To encourage families to spend time with loved ones at Parks’ Place and connect with other families, Parks’ Place is designed to be comfortable and pleasant for visitors as well as for residents. “Facilities can be sterile, and not a comfortable place to be. Many visitors go out of obligation. We not only want residents to feel at home, we also want it to be a place that’s enjoyable for visitors—a pleasant place where visiting family can meet other families to build a support network,” says Karen.
Cassia’s regional director of operations Julianne Fries says, “One of the distinguishing aspects of Parks’ Place is that it’s very much a community that embraces the family unit and anyone associated with that resident.”
“The Parks family has put hours and hours into carefully selecting every piece of this building—bricks and mortar, furniture, paint colors, layout of the building. It’s all specifically designed for folks with cognitive impairment,” says Fries.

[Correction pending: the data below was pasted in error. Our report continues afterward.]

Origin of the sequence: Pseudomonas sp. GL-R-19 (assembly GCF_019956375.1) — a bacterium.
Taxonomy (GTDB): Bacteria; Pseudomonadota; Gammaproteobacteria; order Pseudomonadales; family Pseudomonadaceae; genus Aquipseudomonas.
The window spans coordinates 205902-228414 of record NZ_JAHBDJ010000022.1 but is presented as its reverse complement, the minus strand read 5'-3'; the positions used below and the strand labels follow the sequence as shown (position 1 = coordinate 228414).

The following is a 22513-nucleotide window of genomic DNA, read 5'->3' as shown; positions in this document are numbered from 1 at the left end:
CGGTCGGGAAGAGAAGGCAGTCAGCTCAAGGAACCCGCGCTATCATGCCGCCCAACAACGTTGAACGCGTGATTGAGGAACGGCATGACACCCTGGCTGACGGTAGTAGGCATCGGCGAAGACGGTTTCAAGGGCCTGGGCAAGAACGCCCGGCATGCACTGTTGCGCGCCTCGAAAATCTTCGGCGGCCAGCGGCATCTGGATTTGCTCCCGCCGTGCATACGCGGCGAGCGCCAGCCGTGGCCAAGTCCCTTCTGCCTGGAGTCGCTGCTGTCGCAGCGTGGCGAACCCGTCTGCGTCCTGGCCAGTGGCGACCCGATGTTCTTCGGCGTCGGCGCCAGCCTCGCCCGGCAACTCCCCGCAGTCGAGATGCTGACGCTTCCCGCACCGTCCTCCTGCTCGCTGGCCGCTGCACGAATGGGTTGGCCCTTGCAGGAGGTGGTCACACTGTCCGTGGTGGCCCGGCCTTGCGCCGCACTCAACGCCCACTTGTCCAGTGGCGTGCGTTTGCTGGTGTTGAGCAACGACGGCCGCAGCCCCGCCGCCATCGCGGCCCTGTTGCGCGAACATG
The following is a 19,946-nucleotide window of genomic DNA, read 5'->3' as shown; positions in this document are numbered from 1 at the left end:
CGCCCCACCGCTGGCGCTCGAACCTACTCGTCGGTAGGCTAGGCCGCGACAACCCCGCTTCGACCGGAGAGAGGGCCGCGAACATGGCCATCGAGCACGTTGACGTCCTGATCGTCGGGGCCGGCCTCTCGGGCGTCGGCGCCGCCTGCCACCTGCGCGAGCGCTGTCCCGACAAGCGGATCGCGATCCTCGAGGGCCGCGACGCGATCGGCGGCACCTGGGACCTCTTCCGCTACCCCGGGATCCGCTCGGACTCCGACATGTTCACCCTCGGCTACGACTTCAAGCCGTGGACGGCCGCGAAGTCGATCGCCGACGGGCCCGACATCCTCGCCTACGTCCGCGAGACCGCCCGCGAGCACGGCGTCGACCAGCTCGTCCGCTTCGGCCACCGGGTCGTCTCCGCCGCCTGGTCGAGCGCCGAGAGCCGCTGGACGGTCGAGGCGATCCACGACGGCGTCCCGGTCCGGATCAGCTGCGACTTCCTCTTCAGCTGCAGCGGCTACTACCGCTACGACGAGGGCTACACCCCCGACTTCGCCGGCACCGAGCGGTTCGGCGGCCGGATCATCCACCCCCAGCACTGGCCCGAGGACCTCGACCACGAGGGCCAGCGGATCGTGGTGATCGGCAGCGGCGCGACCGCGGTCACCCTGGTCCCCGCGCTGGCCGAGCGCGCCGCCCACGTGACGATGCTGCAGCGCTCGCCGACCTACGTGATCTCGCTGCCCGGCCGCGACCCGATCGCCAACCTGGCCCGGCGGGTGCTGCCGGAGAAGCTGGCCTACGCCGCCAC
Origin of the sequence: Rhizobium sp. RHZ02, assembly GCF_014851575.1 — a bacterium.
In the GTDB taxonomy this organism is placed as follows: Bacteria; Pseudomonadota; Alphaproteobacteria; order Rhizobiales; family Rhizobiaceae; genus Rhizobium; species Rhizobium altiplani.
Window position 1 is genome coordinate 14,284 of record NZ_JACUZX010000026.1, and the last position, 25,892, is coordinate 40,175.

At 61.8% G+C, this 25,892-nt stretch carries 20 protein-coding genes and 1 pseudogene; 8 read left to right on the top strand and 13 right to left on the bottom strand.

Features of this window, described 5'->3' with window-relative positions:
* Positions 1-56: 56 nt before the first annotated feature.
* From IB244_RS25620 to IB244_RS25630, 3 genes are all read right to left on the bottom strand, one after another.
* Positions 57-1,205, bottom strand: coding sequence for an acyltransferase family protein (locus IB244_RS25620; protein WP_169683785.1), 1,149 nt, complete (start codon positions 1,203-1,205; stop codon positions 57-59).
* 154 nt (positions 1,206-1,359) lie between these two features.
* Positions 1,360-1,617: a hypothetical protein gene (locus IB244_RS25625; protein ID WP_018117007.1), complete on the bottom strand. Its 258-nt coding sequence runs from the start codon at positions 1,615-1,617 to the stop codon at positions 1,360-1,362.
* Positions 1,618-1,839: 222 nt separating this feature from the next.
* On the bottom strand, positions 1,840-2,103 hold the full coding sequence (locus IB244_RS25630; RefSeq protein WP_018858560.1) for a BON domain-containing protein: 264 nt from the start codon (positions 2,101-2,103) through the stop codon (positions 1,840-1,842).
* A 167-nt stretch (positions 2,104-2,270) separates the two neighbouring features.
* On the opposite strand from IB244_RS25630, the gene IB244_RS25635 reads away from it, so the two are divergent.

Pleasant, bright lighting is an important factor in room design at Parks’ Place.
Life-enrichment programming is another key aspect of Parks’ Place, says Karen. She believes having appropriate activities available is critical to the well-being of people living with dementia. “They need ability-based projects so they can feel a sense of accomplishment. Activities also need to change over time as people’s abilities change. And it’s important to remember that people with dementia can learn and re-learn skills,” says Karen.
Fries says, “Parks’ Place’s daily programming will be very robust with many options and will be individualized to different cognitive abilities. Activities will meet people where they’re at in their dementia.”
Individualized care is another defining aspect of Parks’ Place, says Karen. “Caregivers will know residents as individuals and care for them accordingly. We will have our own care providers who will be trained and who will get to know individuals’ idiosyncrasies—the things that make them who they are,” she says.